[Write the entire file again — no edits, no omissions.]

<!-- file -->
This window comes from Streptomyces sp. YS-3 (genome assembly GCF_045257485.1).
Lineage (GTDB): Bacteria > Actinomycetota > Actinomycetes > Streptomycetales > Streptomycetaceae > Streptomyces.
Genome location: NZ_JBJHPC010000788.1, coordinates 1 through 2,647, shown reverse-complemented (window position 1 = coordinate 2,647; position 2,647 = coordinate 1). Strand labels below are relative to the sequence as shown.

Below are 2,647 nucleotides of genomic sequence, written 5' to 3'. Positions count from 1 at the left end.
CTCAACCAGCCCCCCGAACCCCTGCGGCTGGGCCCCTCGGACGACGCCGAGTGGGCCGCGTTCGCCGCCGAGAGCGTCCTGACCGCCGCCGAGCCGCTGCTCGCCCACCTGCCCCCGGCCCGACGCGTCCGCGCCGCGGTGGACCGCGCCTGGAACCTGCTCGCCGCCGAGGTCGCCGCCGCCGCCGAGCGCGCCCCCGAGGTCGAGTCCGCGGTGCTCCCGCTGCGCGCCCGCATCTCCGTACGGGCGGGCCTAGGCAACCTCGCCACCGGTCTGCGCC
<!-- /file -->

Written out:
This window comes from Streptomyces sp. YS-3 (genome assembly GCF_045257485.1).
Lineage (GTDB): Bacteria > Actinomycetota > Actinomycetes > Streptomycetales > Streptomycetaceae > Streptomyces.
Genome location: NZ_JBJHPC010000788.1, coordinates 1 through 2,647, shown reverse-complemented (window position 1 = coordinate 2,647; position 2,647 = coordinate 1). Strand labels below are relative to the sequence as shown.

Below are 2,647 nucleotides of genomic sequence, written 5' to 3'. Positions count from 1 at the left end.
CTCAACCAGCCCCCCGAACCCCTGCGGCTGGGCCCCTCGGACGACGCCGAGTGGGCCGCGTTCGCCGCCGAGAGCGTCCTGACCGCCGCCGAGCCGCTGCTCGCCCACCTGCCCCCGGCCCGACGCGTCCGCGCCGCGGTGGACCGCGCCTGGAACCTGCTCGCCGCCGAGGTCGCCGCCGCCGCCGAGCGCGCCCCCGAGGTCGAGTCCGCGGTGCTCCCGCTGCGCGCCCGCATCTCCGTACGGGCGGGCCTAGGCAACCTCGCCACCGGTCTGCGCC